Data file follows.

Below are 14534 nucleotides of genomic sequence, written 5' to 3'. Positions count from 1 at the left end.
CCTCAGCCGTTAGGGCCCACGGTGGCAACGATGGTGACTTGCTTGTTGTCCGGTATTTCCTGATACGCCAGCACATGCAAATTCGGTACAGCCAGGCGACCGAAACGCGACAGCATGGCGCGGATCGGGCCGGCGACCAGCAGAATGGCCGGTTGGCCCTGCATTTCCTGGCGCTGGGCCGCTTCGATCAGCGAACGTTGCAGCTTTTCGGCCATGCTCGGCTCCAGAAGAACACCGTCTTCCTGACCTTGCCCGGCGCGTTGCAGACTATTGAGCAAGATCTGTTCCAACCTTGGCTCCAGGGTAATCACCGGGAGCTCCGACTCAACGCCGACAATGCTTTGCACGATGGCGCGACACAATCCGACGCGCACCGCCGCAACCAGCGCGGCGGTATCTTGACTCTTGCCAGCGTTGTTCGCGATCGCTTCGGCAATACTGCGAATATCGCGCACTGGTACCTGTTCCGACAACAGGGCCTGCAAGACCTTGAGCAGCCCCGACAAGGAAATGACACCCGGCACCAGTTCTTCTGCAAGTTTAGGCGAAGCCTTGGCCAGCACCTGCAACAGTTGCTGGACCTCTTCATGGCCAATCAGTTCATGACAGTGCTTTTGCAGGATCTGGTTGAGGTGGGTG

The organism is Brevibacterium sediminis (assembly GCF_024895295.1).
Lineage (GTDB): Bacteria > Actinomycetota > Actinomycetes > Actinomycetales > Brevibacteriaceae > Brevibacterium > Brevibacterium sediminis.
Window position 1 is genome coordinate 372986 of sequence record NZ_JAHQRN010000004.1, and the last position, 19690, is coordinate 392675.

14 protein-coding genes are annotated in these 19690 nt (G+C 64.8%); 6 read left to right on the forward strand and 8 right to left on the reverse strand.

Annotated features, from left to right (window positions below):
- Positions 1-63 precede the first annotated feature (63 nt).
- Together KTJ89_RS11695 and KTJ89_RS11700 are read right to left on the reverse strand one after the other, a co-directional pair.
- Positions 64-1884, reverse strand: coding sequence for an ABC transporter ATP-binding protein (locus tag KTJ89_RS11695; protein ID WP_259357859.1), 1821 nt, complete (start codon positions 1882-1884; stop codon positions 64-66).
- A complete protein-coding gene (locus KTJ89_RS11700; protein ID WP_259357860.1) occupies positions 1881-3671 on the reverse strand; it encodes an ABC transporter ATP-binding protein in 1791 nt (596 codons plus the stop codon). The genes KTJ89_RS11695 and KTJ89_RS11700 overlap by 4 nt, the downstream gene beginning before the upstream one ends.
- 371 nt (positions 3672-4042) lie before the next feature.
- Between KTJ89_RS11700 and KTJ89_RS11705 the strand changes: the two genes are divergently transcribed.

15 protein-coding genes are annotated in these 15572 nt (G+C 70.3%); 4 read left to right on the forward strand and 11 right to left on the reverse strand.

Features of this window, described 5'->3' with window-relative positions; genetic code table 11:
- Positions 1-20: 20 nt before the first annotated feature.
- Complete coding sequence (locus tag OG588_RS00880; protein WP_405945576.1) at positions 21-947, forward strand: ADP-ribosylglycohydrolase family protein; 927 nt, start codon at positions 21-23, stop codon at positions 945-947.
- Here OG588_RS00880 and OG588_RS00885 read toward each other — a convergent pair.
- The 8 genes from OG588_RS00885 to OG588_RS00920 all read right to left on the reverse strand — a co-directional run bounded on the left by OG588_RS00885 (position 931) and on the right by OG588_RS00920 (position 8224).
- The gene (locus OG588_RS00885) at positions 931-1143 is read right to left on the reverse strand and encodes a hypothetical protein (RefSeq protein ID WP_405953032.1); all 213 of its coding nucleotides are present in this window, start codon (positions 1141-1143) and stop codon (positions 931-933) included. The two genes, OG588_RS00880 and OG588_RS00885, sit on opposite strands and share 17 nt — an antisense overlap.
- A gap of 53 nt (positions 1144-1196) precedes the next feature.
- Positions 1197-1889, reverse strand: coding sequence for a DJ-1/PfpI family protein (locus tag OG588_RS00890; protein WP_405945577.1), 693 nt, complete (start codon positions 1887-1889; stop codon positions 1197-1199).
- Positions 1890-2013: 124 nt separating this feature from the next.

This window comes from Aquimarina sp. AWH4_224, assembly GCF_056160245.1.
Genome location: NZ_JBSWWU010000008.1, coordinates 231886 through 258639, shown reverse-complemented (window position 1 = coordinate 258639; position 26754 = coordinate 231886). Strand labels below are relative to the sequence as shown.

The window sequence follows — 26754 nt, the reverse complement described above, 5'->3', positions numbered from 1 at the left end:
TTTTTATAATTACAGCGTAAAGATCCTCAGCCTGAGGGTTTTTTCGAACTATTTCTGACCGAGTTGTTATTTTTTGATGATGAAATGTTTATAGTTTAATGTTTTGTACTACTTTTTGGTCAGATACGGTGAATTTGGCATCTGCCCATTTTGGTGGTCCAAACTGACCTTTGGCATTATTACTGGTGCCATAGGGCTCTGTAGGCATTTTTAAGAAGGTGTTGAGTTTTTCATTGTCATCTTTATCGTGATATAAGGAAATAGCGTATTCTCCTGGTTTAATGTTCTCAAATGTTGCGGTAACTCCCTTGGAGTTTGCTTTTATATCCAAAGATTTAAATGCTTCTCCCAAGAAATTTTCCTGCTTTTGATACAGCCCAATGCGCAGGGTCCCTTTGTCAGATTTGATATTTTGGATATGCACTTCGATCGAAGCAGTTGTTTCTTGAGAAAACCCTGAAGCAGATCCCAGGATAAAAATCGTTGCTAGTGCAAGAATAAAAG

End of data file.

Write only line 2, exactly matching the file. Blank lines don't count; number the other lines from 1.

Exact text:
CCTCAGCCGTTAGGGCCCACGGTGGCAACGATGGTGACTTGCTTGTTGTCCGGTATTTCCTGATACGCCAGCACATGCAAATTCGGTACAGCCAGGCGACCGAAACGCGACAGCATGGCGCGGATCGGGCCGGCGACCAGCAGAATGGCCGGTTGGCCCTGCATTTCCTGGCGCTGGGCCGCTTCGATCAGCGAACGTTGCAGCTTTTCGGCCATGCTCGGCTCCAGAAGAACACCGTCTTCCTGACCTTGCCCGGCGCGTTGCAGACTATTGAGCAAGATCTGTTCCAACCTTGGCTCCAGGGTAATCACCGGGAGCTCCGACTCAACGCCGACAATGCTTTGCACGATGGCGCGACACAATCCGACGCGCACCGCCGCAACCAGCGCGGCGGTATCTTGACTCTTGCCAGCGTTGTTCGCGATCGCTTCGGCAATACTGCGAATATCGCGCACTGGTACCTGTTCCGACAACAGGGCCTGCAAGACCTTGAGCAGCCCCGACAAGGAAATGACACCCGGCACCAGTTCTTCTGCAAGTTTAGGCGAAGCCTTGGCCAGCACCTGCAACAGTTGCTGGACCTCTTCATGGCCAATCAGTTCATGACAGTGCTTTTGCAGGATCTGGTTGAGGTGGGTG